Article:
No matter how difficult it is to manage your team, self-management is the toughest nut of all. It’s hard to stay objective when you’re intimately bound up with yourself. You tend to take it to extremes, at times forgiving yourself for offences that you’d never accept in others, yet at other times holding yourself to impossibly high standards.
To avoid such extremes, you need to approach the task of managing yourself as if you were managing someone else. In The Golden Rules for Managers, personal coach Frank McNair offers the following suggestions for doing so:
1. Shore up your weak points: The first step is to admit to yourself where you’re most likely to fail. Having identified your shortcomings, surround yourself with people whose talents will help compensate for what you lack in these areas. But don’t stop there. Continue to press yourself to grow, so that your weak spots eventually become areas of competence. If you focus only on your current strengths, you’ll limit your potential for success.
2. Set a deadline—and offer yourself a reward for meeting it: The next time you have to slog your way through a difficult and seemingly interminable project, get through it by “being your own boss.” Set a due date for the project’s completion and an incentive for reaching it, such as a professional massage or dinner at a fancy restaurant. You’re likely to achieve the most productive outcome if you make the payoff for meeting your objectives as clear as the consequences for falling short.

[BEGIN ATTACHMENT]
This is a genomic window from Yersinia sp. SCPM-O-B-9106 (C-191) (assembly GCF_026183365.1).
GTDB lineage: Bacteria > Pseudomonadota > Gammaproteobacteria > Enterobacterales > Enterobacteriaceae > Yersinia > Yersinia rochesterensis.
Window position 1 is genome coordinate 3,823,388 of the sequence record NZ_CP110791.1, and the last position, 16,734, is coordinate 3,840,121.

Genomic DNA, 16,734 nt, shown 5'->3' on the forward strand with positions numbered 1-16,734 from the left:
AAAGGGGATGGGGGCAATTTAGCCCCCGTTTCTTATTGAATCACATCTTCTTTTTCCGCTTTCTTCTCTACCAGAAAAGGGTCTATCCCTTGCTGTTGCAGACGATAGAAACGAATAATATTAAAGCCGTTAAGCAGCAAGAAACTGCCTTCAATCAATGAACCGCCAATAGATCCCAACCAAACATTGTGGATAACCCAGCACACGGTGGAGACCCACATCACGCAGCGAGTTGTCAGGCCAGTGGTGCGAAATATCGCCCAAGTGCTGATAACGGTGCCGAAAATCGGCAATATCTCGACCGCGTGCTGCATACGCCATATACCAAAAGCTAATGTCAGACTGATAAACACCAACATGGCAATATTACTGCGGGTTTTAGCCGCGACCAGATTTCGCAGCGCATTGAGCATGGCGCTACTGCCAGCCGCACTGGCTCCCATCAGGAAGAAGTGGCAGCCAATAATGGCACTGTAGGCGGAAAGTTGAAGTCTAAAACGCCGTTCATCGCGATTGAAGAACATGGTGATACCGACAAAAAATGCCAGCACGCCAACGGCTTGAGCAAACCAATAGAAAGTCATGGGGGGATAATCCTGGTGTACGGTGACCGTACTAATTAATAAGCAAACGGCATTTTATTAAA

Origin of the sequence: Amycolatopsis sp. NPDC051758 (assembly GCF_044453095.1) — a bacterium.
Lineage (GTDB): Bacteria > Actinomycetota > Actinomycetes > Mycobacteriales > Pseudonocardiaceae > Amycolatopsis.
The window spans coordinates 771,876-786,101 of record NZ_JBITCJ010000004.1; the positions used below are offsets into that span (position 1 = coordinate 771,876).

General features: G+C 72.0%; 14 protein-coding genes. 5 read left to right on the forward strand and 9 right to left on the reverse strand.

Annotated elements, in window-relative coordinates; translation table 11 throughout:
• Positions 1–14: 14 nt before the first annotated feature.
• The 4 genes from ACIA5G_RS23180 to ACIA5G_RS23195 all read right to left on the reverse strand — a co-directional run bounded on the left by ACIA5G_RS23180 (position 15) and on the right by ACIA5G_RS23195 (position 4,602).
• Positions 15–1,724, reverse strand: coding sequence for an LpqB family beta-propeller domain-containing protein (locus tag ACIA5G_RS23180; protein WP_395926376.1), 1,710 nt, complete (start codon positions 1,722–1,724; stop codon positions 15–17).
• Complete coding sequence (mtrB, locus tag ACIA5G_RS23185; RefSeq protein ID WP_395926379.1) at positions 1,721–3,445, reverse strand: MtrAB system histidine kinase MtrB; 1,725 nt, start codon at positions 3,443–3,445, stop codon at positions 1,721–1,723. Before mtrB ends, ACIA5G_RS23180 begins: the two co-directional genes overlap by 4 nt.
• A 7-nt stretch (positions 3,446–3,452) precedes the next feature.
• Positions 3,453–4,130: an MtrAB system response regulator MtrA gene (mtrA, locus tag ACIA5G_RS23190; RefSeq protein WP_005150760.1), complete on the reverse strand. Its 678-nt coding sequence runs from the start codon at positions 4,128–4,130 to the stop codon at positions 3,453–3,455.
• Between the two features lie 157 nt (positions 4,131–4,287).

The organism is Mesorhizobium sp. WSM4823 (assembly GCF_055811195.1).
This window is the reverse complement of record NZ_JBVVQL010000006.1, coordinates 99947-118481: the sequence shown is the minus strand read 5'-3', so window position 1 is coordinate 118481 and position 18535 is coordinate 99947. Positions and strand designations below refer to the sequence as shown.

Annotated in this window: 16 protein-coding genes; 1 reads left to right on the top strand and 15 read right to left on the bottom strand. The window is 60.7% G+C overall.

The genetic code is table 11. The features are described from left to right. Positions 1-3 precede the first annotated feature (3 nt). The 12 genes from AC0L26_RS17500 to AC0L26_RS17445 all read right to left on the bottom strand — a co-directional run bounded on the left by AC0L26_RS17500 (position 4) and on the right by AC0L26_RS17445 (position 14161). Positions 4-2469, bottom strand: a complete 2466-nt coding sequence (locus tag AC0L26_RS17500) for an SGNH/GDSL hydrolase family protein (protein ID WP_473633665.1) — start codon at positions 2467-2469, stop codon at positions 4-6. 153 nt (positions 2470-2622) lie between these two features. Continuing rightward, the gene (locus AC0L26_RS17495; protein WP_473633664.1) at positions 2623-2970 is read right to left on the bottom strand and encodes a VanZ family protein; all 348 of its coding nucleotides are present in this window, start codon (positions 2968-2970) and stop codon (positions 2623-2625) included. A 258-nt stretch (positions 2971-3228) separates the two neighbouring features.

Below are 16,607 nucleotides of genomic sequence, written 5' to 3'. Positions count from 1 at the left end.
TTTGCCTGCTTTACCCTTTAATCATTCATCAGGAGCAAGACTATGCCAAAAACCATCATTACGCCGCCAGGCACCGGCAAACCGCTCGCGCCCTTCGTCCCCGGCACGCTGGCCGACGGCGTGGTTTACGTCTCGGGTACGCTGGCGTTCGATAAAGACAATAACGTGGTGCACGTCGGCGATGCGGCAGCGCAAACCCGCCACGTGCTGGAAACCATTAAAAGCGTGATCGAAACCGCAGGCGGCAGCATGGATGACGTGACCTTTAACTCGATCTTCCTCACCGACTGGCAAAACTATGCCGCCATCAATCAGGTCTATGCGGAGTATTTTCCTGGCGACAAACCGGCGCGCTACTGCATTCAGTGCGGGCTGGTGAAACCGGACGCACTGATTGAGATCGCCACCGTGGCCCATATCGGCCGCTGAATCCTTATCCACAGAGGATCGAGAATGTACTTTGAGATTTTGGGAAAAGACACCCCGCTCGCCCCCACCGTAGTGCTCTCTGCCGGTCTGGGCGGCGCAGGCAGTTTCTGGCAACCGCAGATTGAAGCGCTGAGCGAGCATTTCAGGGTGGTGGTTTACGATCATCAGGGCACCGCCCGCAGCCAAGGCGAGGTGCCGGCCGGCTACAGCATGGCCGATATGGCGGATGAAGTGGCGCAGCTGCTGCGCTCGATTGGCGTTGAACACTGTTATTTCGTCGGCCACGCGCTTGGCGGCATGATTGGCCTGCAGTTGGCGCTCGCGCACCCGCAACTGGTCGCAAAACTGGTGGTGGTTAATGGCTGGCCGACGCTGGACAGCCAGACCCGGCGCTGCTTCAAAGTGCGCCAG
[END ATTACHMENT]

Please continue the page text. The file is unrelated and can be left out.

3. Remember that the angrier you get, the dumber you become: In the heat of an argument, we have all said and done things that we would move heaven and earth to take back. You’ll never meet anyone who thinks better and makes better decisions when they’re angry. Refuse to allow yourself to indulge in the rage that can damage valuable relationships. And remember that, as a manager, you don’t have to get angry in order to give feedback.
4. Don’t skip that holiday: In 20 years, the only people who will remember that you didn’t take your vacation will be you and your family, who will recall feeling shortchanged by your excessive devotion to business. Take time off to experience the joy that comes only from being with your loved ones. Another plus: you’ll return to the office refreshed and better than ever.
5. It’s okay to fire yourself: At some point, many people find that they’re dragging along in a job that is less and less satisfying. Yet most stay because they fear change. That can happen even if the job is CEO and it’s your own company. If you reach this point, you should “fire” yourself—either by finding a way to fire yourself up with renewed enthusiasm for the work, or by actually firing yourself from the job. If it’s the latter, you need to find a job you like better, whether within your own company or elsewhere, and then attack it passionately.